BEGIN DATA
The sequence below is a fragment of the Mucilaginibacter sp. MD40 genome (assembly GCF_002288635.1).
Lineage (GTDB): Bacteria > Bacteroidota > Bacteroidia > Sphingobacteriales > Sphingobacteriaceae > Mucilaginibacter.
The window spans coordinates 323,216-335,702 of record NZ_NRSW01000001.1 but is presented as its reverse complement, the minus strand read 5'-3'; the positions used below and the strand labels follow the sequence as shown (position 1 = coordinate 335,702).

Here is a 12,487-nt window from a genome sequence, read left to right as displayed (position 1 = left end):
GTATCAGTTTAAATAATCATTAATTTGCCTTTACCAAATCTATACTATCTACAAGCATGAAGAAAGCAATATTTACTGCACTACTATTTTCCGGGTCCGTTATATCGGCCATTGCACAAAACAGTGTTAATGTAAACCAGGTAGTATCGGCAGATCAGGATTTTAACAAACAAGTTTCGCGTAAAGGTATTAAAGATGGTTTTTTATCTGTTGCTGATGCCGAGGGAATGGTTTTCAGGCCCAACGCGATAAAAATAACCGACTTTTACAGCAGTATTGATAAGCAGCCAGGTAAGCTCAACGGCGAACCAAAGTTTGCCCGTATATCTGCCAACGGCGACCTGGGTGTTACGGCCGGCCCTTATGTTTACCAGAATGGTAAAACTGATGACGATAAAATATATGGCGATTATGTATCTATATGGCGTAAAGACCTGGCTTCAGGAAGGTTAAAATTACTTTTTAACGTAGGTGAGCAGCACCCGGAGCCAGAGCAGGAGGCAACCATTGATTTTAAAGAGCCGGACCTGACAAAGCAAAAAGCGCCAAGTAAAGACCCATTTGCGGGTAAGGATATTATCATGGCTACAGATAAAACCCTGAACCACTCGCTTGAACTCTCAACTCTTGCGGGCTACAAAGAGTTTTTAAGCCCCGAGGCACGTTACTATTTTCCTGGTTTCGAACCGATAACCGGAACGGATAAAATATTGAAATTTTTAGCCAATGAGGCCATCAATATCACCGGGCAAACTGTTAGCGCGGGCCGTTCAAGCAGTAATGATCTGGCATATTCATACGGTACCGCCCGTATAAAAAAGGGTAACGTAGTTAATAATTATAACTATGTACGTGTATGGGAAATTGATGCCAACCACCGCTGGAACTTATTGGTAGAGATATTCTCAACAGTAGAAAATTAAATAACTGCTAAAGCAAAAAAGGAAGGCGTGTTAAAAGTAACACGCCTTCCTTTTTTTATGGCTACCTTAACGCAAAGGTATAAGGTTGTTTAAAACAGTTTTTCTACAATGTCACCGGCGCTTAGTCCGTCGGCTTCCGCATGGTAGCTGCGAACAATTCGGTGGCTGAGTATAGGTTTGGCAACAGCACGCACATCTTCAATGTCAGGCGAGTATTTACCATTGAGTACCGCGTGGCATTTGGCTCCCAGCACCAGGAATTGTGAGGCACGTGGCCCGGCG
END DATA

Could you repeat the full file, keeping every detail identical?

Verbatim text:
The sequence below is a fragment of the Mucilaginibacter sp. MD40 genome (assembly GCF_002288635.1).
Lineage (GTDB): Bacteria > Bacteroidota > Bacteroidia > Sphingobacteriales > Sphingobacteriaceae > Mucilaginibacter.
The window spans coordinates 323,216-335,702 of record NZ_NRSW01000001.1 but is presented as its reverse complement, the minus strand read 5'-3'; the positions used below and the strand labels follow the sequence as shown (position 1 = coordinate 335,702).

Here is a 12,487-nt window from a genome sequence, read left to right as displayed (position 1 = left end):
GTATCAGTTTAAATAATCATTAATTTGCCTTTACCAAATCTATACTATCTACAAGCATGAAGAAAGCAATATTTACTGCACTACTATTTTCCGGGTCCGTTATATCGGCCATTGCACAAAACAGTGTTAATGTAAACCAGGTAGTATCGGCAGATCAGGATTTTAACAAACAAGTTTCGCGTAAAGGTATTAAAGATGGTTTTTTATCTGTTGCTGATGCCGAGGGAATGGTTTTCAGGCCCAACGCGATAAAAATAACCGACTTTTACAGCAGTATTGATAAGCAGCCAGGTAAGCTCAACGGCGAACCAAAGTTTGCCCGTATATCTGCCAACGGCGACCTGGGTGTTACGGCCGGCCCTTATGTTTACCAGAATGGTAAAACTGATGACGATAAAATATATGGCGATTATGTATCTATATGGCGTAAAGACCTGGCTTCAGGAAGGTTAAAATTACTTTTTAACGTAGGTGAGCAGCACCCGGAGCCAGAGCAGGAGGCAACCATTGATTTTAAAGAGCCGGACCTGACAAAGCAAAAAGCGCCAAGTAAAGACCCATTTGCGGGTAAGGATATTATCATGGCTACAGATAAAACCCTGAACCACTCGCTTGAACTCTCAACTCTTGCGGGCTACAAAGAGTTTTTAAGCCCCGAGGCACGTTACTATTTTCCTGGTTTCGAACCGATAACCGGAACGGATAAAATATTGAAATTTTTAGCCAATGAGGCCATCAATATCACCGGGCAAACTGTTAGCGCGGGCCGTTCAAGCAGTAATGATCTGGCATATTCATACGGTACCGCCCGTATAAAAAAGGGTAACGTAGTTAATAATTATAACTATGTACGTGTATGGGAAATTGATGCCAACCACCGCTGGAACTTATTGGTAGAGATATTCTCAACAGTAGAAAATTAAATAACTGCTAAAGCAAAAAAGGAAGGCGTGTTAAAAGTAACACGCCTTCCTTTTTTTATGGCTACCTTAACGCAAAGGTATAAGGTTGTTTAAAACAGTTTTTCTACAATGTCACCGGCGCTTAGTCCGTCGGCTTCCGCATGGTAGCTGCGAACAATTCGGTGGCTGAGTATAGGTTTGGCAACAGCACGCACATCTTCAATGTCAGGCGAGTATTTACCATTGAGTACCGCGTGGCATTTGGCTCCCAGCACCAGGAATTGTGAGGCACGTGGCCCGGCG